In this article I will show how a normal big data/machine learning project progresses, taking in account the stream processing and analysis part. I will try to functionally position a wide variety of Apache projects such as Sqoop, Flume, Kafka, Hadoop, Storm, Spark, Samza, Flink, Beam, Oozie, Thrift.
First step of any project is to gather data from various places. Data is of 3 types:
Sqoop is a tool designed for efficiently transferring bulk data between Hadoop and structured data stores such as relational databases.
Unstructured /Semi structured data (Kafka vs Flume)
Many people use Kafka as a replacement for a log aggregation solution. Log aggregation typically collects physical log files off servers and puts them in a central place (a file server or HDFS perhaps) for processing. Kafka abstracts away the details of files and gives a cleaner abstraction of log or event data as a stream of messages. This allows for lower-latency processing and easier support for multiple data sources and distributed data consumption. In comparison to log-centric systems like Scribe or Flume, Kafka offers equally good performance, stronger durability guarantees due to replication, and much lower end-to-end latency.
Kafka is a good choice if you code your own producers and consumers. Otherwise Flume is the alternative, if the existing Flume sources and sinks match your requirements and you need a system that can be set up without any development.
Kafka is very much a general-purpose system. You can have many producers and many consumers sharing multiple topics. In contrast, Flume is a special-purpose tool designed to send data to HDFS and HBase. It has specific optimizations for HDFS and it integrates with Hadoop’s security. As a result, Cloudera recommends using Kafka if the data will be consumed by multiple applications, and Flume if the data is designated for Hadoop.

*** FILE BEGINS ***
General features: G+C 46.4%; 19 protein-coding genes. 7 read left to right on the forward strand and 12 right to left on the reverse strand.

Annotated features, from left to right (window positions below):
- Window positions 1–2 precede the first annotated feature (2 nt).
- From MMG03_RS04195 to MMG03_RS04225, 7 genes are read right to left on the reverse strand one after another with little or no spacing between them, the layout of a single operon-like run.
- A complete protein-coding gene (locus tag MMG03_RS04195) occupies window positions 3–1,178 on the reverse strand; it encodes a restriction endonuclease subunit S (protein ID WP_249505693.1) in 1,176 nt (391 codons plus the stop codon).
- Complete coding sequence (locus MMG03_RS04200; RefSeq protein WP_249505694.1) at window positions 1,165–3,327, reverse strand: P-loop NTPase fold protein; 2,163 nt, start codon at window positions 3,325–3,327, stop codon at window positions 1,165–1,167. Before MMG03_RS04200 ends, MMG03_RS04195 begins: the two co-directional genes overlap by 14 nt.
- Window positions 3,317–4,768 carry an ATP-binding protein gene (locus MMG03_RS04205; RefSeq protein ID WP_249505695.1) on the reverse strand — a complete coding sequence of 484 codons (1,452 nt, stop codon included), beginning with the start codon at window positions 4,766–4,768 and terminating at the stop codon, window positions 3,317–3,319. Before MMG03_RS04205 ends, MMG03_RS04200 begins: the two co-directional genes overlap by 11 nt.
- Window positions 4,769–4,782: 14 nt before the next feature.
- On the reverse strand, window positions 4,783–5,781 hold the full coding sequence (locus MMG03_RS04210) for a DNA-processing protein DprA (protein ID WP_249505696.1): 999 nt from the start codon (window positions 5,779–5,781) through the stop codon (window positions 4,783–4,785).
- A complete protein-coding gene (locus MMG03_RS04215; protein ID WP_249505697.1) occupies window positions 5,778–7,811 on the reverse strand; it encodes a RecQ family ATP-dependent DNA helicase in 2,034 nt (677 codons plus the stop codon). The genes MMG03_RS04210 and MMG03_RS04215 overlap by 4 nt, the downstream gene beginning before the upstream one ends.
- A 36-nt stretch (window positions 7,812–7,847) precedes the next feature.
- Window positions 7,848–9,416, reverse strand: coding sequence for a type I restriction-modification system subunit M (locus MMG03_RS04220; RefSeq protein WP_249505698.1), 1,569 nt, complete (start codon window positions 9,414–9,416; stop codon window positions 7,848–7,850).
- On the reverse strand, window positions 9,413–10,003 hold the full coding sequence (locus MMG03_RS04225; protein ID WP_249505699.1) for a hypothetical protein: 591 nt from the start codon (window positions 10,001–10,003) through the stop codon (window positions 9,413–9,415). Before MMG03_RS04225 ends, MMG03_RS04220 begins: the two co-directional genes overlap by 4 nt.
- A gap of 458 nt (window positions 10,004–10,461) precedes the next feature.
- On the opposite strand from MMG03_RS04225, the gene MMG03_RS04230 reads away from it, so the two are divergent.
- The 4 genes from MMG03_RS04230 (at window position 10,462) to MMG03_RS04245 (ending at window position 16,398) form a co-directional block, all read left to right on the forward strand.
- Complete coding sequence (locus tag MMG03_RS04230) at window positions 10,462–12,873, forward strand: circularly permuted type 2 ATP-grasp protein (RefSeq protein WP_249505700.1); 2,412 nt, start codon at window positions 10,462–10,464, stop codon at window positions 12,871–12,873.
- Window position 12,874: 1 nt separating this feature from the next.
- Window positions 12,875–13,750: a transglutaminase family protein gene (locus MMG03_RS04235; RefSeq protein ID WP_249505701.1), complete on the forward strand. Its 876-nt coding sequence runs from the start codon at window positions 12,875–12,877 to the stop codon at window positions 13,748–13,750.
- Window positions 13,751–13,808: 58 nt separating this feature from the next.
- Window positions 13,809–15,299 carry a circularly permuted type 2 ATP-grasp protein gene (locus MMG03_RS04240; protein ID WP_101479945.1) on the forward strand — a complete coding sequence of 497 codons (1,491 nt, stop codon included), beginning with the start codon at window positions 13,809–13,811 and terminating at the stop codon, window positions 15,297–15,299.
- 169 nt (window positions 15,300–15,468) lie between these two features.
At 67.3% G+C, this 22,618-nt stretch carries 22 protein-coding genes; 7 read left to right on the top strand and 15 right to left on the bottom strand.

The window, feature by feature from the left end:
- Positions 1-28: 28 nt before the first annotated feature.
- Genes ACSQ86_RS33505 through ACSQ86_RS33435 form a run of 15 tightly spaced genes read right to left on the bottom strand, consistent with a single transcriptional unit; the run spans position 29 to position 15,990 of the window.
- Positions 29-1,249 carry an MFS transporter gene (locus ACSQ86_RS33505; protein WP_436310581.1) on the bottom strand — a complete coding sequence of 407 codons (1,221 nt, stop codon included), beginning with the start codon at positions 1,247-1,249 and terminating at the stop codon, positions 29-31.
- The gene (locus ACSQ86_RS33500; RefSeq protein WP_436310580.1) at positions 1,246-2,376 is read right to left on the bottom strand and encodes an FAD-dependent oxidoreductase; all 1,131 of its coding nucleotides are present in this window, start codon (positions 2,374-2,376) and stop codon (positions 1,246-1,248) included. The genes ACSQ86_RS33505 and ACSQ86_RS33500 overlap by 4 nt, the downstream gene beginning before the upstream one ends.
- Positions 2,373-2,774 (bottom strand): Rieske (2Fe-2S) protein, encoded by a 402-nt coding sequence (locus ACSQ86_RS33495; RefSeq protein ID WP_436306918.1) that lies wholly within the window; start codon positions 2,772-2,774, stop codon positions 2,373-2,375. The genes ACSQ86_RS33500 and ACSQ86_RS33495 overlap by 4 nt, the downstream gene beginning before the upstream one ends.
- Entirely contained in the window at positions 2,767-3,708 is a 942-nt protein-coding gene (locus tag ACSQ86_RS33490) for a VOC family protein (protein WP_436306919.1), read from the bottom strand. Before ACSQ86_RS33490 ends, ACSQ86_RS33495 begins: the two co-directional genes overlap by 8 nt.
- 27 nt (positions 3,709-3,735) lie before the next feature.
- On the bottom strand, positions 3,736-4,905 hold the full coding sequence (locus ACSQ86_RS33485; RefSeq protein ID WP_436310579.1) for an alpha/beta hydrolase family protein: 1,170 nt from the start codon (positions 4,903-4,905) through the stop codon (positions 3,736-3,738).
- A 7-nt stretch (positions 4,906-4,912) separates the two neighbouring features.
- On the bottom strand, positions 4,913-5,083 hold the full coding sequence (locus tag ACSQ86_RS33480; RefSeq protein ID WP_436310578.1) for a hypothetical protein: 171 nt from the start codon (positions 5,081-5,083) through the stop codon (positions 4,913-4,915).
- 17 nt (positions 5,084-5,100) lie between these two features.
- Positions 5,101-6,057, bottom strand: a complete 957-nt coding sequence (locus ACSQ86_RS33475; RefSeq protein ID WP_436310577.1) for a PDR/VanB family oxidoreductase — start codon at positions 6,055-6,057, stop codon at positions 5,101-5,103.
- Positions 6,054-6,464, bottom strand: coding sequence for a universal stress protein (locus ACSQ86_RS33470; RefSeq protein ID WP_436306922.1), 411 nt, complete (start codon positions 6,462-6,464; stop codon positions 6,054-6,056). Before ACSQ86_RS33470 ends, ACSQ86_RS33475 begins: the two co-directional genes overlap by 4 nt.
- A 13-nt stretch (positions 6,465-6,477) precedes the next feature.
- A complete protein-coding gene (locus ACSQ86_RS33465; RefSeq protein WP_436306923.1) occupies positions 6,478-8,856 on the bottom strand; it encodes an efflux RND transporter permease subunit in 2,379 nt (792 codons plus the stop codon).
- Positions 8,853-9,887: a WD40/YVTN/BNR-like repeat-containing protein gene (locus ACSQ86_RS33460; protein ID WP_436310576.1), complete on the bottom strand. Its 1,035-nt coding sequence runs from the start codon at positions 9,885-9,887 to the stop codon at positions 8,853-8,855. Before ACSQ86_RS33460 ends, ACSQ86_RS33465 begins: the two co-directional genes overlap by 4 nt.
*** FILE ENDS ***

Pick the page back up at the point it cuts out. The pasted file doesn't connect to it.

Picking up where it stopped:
Data gathered can be stored in various platforms like variety of NoSQL databases and file systems, including HBase, MongoDB, MapR-DB, HDFS, MapR-FS, Amazon S3, Azure Blob Storage, Google Cloud Storage, OpenStack Swift, NAS and local files.
There are various dispersed calculation frameworks that can process Big Data. After you store the data then you need to do various actions on it which is done by some stream processing agents. Mostly: Apache Storm, Apache Spark , Apache Samza.
Apache Storm does certain things exceptionally well1, and is less suitable for other things 2. Storm depends on tuples and streams. Storm contrasted with Spark Streaming. One of the greatest major contrasts between the two is that Storm works on individual events as Samza does, and Spark Streaming works on micro-batches.
Spark is a framework for writing fast, distributed programs. Spark solves similar problems as Hadoop MapReduce does but with a fast in-memory approach and a clean functional style API. With its ability to integrate with Hadoop and inbuilt tools for interactive query analysis (Spark SQL), large-scale graph processing and analysis (Bagel), and real-time analysis (Spark Streaming), it can be interactively used to quickly process and query big data sets. If you’re leveraging an existing Hadoop or Mesos cluster and/or if your processing needs involve substantial requirements for graph processing, SQL access, or batch processing, you might want to look at Spark first.